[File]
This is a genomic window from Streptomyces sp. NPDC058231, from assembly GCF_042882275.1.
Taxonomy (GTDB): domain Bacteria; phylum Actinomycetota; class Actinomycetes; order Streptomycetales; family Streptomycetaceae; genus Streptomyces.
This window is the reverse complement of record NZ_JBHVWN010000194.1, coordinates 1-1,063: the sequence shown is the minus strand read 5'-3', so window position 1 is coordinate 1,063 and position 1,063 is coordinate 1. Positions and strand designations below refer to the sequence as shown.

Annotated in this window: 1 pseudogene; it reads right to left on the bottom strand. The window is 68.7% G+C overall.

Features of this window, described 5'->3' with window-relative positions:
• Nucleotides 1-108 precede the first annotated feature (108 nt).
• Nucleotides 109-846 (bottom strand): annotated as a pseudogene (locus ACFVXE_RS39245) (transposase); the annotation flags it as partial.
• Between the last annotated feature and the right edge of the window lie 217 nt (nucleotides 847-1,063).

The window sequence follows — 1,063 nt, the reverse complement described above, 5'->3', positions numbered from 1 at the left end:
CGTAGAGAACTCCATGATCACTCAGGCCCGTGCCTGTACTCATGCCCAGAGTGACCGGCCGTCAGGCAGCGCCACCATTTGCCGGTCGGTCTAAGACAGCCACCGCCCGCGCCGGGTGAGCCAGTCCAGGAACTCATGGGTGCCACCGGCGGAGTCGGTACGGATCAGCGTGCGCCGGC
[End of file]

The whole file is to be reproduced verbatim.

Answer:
This is a genomic window from Streptomyces sp. NPDC058231, from assembly GCF_042882275.1.
Taxonomy (GTDB): domain Bacteria; phylum Actinomycetota; class Actinomycetes; order Streptomycetales; family Streptomycetaceae; genus Streptomyces.
This window is the reverse complement of record NZ_JBHVWN010000194.1, coordinates 1-1,063: the sequence shown is the minus strand read 5'-3', so window position 1 is coordinate 1,063 and position 1,063 is coordinate 1. Positions and strand designations below refer to the sequence as shown.

Annotated in this window: 1 pseudogene; it reads right to left on the bottom strand. The window is 68.7% G+C overall.

Features of this window, described 5'->3' with window-relative positions:
• Nucleotides 1-108 precede the first annotated feature (108 nt).
• Nucleotides 109-846 (bottom strand): annotated as a pseudogene (locus ACFVXE_RS39245) (transposase); the annotation flags it as partial.
• Between the last annotated feature and the right edge of the window lie 217 nt (nucleotides 847-1,063).

The window sequence follows — 1,063 nt, the reverse complement described above, 5'->3', positions numbered from 1 at the left end:
CGTAGAGAACTCCATGATCACTCAGGCCCGTGCCTGTACTCATGCCCAGAGTGACCGGCCGTCAGGCAGCGCCACCATTTGCCGGTCGGTCTAAGACAGCCACCGCCCGCGCCGGGTGAGCCAGTCCAGGAACTCATGGGTGCCACCGGCGGAGTCGGTACGGATCAGCGTGCGCCGGC